Comprehensive prenatal care for HIV-infected women in the United States involves addressing mental health needs. Retrospective quantitative data are presented from HIV-infected pregnant women (n = 45) who reported childhood sexual or physical abuse (66%), abuse in adulthood by a sexual partner (25%), and abuse during pregnancy (10%). Depression and anxiety were the most commonly reported psychological symptoms; more than half of the sample reported symptoms of posttraumatic stress disorder (PTSD), including HIV-related PTSD (PTSD-HIV). There was a strong association between depression and PTSD as well as between anxiety and PTSD-HIV. The majority of infants received zidovudine at birth and continued the recommended regimen. All but one infant were determined to be noninfected. Women improved their CD4+ T cell counts and HIV RNA viral loads while in prenatal care. Results support the need for targeted prenatal programs to address depression, anxiety, substance use, and trauma in HIV-infected women.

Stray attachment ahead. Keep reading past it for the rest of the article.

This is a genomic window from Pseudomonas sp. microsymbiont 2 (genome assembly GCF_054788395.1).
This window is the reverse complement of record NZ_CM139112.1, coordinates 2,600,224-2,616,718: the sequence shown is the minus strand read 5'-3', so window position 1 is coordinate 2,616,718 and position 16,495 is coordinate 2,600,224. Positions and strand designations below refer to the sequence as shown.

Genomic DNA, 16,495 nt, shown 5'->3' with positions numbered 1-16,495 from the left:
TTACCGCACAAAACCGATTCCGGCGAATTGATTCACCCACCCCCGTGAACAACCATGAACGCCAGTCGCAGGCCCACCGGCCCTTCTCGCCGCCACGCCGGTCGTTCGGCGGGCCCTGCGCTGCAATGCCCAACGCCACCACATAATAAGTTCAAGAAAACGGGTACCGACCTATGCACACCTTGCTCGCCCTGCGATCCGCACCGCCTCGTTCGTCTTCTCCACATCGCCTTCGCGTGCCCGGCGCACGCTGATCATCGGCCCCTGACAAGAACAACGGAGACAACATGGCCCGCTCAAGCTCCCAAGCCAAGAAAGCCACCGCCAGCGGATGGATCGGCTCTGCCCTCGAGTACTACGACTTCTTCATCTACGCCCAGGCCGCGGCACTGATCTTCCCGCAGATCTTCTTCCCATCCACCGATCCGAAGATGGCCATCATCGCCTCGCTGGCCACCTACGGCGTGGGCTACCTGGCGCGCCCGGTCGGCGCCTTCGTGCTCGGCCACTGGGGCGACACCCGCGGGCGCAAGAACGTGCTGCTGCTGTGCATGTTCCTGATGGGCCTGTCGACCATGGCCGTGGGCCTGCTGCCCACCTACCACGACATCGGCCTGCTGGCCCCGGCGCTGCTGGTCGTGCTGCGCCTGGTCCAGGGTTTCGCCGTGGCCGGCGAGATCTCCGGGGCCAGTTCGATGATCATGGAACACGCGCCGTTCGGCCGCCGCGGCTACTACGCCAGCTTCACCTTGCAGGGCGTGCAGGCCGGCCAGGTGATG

- Mental health
ASJC Scopus subject areas
- Advanced and Specialized Nursing